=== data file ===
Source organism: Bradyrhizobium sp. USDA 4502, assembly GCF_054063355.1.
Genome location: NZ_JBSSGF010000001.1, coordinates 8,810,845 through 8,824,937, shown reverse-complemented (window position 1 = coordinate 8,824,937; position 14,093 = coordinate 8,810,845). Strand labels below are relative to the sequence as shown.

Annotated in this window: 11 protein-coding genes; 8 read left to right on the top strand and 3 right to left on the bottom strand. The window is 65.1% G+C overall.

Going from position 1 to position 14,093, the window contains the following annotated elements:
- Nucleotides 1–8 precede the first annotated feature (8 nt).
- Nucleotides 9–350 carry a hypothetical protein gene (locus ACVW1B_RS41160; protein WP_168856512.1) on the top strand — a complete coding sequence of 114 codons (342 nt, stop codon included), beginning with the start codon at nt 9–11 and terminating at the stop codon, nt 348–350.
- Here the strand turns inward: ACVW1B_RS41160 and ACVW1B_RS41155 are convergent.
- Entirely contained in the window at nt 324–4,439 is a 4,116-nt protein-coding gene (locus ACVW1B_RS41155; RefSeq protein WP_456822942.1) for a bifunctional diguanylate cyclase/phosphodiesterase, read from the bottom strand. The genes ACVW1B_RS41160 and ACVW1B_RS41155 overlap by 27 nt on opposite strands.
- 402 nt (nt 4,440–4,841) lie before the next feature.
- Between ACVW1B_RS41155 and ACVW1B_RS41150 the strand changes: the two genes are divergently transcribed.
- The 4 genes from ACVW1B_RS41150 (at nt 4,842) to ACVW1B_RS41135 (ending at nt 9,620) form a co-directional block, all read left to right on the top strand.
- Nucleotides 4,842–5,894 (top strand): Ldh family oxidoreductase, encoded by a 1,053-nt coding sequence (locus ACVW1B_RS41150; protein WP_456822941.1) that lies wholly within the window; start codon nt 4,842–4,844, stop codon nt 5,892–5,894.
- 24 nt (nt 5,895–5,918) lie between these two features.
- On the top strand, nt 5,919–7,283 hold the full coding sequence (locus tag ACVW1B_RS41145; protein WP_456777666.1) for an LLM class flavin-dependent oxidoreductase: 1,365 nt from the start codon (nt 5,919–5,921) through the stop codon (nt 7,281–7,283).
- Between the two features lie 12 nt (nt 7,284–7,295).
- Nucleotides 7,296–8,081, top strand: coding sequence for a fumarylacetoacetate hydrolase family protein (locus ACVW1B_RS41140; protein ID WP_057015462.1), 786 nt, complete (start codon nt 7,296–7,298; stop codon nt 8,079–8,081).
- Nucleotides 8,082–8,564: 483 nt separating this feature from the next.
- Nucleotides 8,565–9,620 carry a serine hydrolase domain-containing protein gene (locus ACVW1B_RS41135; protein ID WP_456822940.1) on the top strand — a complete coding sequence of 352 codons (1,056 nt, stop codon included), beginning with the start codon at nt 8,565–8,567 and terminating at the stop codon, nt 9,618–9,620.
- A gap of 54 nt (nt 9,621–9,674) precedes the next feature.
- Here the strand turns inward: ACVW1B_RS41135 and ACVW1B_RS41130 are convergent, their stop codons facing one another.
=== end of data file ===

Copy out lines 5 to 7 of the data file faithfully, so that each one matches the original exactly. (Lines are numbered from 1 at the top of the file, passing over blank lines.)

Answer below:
- Nucleotides 1–8 precede the first annotated feature (8 nt).
- Nucleotides 9–350 carry a hypothetical protein gene (locus ACVW1B_RS41160; protein WP_168856512.1) on the top strand — a complete coding sequence of 114 codons (342 nt, stop codon included), beginning with the start codon at nt 9–11 and terminating at the stop codon, nt 348–350.
- Here the strand turns inward: ACVW1B_RS41160 and ACVW1B_RS41155 are convergent.